and the main building where you can, uh, do main building kinds of things. I guess I wasn't paying a lot of attention on this part of the walk:

At the end of this walk, we cruised by the hospital (a couple of blocks from the infusion clinic we're using) to get a bit of an afternoon snack. At this point my counts are OK but we decided that we should really start practicing very strict anti-infection behaviors. It takes a bit of practice to remember to do these things since I've historically been pretty much an  anti-clean freak. So here are a few tests for you:

You're in the lobby of the hospital, see a newspaper and start to pick it up. Good or bad idea?

Bad. Who knows if some little kid just sneezed all over it or not. You go to pay for your lunch with your debit card. Should you? No. You're about to trade skin bugs with someone that's been handling money all day and has traded skin bugs with a bunch of other people before you. Better let your handy wing-woman buy you a snack.

Ok, so you sit down in the lobby to get some time out of the infusion room and see lots of kids moving through the lobby, probably visiting family members since lots of schools are out this week. Should you stay in the lobby? No. Basically you should always run away from places with crowds or kids when your counts are low. So you cruise back to the infusion clinic and take the elevator. Next challenge - should you touch the button to call the elevator?

Hell, no! Who knows what bugs are sitting on that button ready to jump onto your fingers and then crawl inside of you the next time you touch your eye, your nose, your ears, cough into your hand, etc. It's a nightmare out there! So you use your jacket sleeve to shield your hand and then get in the elevator. What awaits? More buttons!!! It's a crazy, scary world when you have no immune system. So you again call on your awesome assistant. But what happens if she touches it and then touches you? (I like it when she touches me so this is not a behavior I want to discourage). For this situation, give it the old BMT (Bone Marrow Transplant) handshake and use your elbow to push the button, like this:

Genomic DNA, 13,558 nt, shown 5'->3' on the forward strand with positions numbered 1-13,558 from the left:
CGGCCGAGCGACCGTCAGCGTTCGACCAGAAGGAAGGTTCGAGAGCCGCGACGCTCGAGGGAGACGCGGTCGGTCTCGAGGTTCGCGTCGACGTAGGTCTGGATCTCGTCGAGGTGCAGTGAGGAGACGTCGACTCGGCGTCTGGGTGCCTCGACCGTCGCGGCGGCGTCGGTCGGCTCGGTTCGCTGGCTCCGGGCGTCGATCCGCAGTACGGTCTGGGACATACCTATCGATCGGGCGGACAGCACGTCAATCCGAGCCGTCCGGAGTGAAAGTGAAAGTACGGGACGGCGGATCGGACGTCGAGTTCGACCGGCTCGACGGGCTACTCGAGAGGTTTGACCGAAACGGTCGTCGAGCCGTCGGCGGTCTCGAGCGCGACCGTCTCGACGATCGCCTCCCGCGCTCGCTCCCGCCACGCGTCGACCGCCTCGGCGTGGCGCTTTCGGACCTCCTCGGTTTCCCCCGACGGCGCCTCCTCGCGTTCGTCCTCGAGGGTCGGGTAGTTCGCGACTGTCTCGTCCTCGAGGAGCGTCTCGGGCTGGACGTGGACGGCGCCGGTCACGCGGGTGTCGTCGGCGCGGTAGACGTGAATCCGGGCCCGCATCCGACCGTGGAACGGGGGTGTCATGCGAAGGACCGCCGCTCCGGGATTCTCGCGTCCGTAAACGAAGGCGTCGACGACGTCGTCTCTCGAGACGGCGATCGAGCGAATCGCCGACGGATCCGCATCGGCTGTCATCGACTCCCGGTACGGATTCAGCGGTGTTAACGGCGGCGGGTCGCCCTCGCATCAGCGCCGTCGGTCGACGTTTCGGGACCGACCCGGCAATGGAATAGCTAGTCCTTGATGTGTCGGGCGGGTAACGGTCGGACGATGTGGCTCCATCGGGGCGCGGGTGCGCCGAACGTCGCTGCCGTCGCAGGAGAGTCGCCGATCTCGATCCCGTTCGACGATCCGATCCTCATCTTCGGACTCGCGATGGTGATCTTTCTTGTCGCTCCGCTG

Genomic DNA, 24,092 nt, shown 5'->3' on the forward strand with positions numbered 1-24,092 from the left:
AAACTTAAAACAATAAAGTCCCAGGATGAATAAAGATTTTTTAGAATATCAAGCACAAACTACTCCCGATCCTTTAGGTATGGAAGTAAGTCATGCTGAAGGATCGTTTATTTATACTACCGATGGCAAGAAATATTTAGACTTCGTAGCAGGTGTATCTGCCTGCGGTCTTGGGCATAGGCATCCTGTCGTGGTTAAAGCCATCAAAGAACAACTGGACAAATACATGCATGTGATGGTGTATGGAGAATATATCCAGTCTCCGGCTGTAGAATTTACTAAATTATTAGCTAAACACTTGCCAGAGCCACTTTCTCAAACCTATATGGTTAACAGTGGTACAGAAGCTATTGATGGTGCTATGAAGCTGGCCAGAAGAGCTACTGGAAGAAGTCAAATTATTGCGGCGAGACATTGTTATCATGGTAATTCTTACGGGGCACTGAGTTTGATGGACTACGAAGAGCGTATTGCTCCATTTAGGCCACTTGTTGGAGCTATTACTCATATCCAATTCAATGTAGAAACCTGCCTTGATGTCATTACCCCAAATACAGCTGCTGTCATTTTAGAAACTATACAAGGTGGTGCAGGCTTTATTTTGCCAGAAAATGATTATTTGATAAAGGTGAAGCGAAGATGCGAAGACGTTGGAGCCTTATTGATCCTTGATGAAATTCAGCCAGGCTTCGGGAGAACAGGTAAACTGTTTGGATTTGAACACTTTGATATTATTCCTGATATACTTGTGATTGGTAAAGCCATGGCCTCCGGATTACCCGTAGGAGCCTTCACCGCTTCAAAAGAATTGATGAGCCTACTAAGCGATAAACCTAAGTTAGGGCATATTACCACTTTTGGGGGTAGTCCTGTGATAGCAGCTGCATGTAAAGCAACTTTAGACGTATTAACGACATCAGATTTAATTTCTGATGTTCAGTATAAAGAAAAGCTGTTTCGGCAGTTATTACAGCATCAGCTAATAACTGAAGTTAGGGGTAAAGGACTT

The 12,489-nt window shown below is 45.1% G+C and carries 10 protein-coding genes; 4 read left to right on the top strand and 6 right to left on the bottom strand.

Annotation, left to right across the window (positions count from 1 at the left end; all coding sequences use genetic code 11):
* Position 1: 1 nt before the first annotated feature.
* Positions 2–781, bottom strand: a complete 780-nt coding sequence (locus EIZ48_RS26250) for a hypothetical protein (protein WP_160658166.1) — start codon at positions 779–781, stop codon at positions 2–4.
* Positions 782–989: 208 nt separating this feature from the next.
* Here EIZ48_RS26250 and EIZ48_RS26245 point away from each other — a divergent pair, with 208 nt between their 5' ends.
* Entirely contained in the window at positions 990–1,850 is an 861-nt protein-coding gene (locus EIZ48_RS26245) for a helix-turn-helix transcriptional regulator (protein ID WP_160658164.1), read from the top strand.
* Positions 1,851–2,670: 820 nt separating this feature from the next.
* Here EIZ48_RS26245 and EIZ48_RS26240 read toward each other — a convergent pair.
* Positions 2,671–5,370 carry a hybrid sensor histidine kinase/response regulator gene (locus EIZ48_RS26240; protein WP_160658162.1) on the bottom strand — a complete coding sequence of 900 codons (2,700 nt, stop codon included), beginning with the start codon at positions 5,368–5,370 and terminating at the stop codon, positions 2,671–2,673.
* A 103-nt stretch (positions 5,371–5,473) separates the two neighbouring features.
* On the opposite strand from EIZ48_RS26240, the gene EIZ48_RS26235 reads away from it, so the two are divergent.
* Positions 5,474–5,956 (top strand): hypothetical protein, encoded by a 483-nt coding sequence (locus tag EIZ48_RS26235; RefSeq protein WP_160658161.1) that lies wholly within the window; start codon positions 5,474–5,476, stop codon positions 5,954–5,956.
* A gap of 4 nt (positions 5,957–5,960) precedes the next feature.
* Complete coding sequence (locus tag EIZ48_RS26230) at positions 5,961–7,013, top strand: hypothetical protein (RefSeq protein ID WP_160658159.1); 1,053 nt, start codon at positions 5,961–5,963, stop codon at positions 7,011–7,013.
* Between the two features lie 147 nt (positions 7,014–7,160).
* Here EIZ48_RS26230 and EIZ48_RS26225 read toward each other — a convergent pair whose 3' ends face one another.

And finally, don't even get me started about the scariness of hitting the bathroom in a public place. Which, when you're getting a few quarts of electrolytes into your system as part of the chemo process is something you do. A lot.

So that's the whirlwind tour of getting ready to be without an immune system. Now's the time to really get serious about this stuff to avoid problems in the next couple of weeks. Some rules I will be working to live by:
  • Be really careful about what you touch
  • Don't touch your fingers directly to your nose, eyes or ears (this is why Mr. Kleenex is your friend).
  • New bath towel (including washcloth) every day
  • Rinse mouth 4x/day with salt/baking soda combination to reduce mouth sores from chemo and make your mouth a healthy, happy place.
  • Brush teeth 2x/day minimum but don't floss
  • Don't eat out
  • Don't hang out in crowds
  • Don't eat  a whole bunch of food that can carry bacteria or molds into you. Since we're mostly vegan we already get to cross a bunch of these off with no effort. But some are tricky - for example, no salad from public salad bars.
When I got home I threw the Blues Brothers DVD onto the laptop and did a light spin on the wind trainer for about 25 minutes while Susan whipped up a simple dinner of mashed potatoes, salad and a chicken tender like substitute we've grown to like that's made from soy and wheat protein. Yum!